• The Rural District Councils Act of 1988 last amended in 2002:

    - Provides for the declaration of districts, classification of lands in districts by the Minister and the establishment of Rural District Councils. Rural District Councils shall have functions and powers in the fields of natural resources management, matters concerning land in a District, water, fisheries, forestry, sewerage and protection of the environment. A District Council may, among other things, compulsorily acquire land under this Act, establish cooperatives and make bylaws (24).

Policies/Institutional mechanisms enforcing or preventing women’s land rights

  • The Fast Track Land Reform Programme of 2000 (FTLRP):

    - The government programme to redistribute land lists women as a category of beneficiaries and provides for a 20 percent quota of women beneficiaries. In reality, however, the number of women who were actually allocated land was very low all over the country (15).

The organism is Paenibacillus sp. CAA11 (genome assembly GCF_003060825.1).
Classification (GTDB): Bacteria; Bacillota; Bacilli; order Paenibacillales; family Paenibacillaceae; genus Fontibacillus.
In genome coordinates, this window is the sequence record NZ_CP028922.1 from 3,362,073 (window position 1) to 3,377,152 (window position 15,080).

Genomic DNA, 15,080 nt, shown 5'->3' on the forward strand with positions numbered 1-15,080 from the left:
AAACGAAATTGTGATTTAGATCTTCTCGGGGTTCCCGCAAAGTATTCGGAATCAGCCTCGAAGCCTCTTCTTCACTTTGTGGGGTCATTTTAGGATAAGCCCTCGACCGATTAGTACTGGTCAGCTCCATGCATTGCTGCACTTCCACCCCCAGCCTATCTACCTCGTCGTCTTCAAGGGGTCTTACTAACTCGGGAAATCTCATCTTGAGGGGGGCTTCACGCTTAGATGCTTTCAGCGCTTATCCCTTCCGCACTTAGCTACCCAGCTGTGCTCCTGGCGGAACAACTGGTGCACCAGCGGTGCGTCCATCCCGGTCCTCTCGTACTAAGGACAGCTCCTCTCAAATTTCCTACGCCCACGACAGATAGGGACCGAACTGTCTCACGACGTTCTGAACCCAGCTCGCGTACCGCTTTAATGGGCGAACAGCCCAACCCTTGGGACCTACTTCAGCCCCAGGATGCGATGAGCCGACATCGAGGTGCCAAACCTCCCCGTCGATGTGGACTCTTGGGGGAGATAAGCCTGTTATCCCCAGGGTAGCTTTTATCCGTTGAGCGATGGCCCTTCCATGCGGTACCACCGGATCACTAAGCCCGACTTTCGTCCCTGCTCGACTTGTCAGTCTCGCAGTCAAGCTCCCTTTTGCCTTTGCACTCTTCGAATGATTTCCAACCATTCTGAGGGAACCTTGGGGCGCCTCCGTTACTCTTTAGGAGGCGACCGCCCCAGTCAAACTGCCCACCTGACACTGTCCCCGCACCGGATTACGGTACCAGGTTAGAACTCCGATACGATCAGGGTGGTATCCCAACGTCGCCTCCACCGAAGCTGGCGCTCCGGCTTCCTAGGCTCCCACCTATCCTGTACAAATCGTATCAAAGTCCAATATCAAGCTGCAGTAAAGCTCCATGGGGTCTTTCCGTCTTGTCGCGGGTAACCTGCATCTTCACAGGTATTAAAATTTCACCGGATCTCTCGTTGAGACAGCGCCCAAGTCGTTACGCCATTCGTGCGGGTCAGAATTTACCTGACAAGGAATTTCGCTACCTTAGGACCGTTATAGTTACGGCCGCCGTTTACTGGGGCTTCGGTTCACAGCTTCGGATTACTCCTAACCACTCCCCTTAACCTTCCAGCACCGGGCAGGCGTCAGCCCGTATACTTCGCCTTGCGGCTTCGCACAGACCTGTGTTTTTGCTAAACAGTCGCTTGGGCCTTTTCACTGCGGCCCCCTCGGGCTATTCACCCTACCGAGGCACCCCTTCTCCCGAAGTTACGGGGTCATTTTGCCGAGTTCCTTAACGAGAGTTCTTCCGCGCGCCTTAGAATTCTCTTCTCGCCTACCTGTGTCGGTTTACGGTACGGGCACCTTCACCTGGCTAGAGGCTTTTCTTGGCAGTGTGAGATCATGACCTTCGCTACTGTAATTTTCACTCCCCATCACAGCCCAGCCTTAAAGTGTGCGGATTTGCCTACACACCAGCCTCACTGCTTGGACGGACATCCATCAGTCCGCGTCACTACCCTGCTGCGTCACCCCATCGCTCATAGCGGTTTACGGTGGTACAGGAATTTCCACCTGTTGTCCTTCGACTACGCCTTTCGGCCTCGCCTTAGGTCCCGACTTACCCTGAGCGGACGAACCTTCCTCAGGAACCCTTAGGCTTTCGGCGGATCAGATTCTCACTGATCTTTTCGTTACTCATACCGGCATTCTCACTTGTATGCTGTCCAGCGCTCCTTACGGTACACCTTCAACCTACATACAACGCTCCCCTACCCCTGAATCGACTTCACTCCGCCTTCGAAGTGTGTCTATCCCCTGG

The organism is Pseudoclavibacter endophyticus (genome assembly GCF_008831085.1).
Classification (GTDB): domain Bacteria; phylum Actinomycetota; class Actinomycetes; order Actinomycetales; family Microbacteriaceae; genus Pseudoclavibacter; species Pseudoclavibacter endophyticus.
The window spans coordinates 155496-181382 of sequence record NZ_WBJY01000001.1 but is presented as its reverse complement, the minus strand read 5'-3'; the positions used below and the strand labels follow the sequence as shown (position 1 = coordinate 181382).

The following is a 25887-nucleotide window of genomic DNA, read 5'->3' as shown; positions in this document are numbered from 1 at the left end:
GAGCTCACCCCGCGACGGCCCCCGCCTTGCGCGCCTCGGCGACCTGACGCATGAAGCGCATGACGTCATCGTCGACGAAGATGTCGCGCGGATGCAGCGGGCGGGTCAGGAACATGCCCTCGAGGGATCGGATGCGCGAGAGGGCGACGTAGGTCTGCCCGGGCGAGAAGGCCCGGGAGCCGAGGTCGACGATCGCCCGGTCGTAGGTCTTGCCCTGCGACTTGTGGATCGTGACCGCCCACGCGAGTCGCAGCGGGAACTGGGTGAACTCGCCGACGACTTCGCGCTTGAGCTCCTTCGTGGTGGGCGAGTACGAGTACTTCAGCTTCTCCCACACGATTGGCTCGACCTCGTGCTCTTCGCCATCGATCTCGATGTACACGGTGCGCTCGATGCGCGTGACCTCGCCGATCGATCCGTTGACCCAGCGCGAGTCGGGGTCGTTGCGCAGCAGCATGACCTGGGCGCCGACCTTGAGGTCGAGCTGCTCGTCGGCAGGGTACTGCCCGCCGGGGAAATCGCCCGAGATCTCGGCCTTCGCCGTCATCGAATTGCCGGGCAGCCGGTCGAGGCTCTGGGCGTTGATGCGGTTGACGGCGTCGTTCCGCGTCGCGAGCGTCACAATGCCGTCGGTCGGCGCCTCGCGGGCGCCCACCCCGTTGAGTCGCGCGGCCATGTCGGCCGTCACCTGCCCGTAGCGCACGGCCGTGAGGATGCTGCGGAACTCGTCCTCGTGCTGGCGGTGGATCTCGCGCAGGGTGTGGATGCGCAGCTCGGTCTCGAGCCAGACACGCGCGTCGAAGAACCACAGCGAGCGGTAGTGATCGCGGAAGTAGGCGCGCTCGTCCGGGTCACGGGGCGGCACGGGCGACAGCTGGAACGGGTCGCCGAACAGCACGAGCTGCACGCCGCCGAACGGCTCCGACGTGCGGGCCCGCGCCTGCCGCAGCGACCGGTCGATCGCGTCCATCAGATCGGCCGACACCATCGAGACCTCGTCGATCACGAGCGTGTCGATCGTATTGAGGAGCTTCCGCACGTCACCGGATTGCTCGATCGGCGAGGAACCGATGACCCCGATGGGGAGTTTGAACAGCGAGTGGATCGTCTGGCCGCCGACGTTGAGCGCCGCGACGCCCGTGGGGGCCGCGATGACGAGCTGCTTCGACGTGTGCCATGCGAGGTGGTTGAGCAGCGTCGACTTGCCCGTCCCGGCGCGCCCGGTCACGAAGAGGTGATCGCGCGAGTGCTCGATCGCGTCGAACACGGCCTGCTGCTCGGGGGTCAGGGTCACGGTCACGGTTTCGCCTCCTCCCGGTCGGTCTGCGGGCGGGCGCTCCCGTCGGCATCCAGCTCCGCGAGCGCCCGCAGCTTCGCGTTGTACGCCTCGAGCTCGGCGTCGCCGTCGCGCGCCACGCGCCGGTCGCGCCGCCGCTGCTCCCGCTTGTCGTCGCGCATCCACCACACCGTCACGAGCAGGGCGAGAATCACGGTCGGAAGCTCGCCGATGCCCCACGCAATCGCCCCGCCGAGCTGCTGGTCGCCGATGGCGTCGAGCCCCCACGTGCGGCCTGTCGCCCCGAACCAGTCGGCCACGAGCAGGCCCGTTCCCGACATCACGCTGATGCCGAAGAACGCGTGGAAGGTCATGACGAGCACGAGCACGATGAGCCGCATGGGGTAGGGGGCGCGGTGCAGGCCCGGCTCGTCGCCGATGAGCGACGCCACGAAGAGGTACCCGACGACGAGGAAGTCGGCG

• In 2003, the Presidential Land Review Commission, named the Utete Commission, examined the implementation of the fast track reform. The commission found that women have not benefited from the reform on an equal basis with men.
  • The commission recommended that land leases be registered in the names of both husband and wife; that a quota of at least 40 percent of land allocation should be made to women and that a quota of 40 percent funding should be reserved for women’s credit. In addition the commission suggested that widows should have first option to take over a lease (17).

Sources: numbers in brackets (*) refer to sources displayed in the Bibliography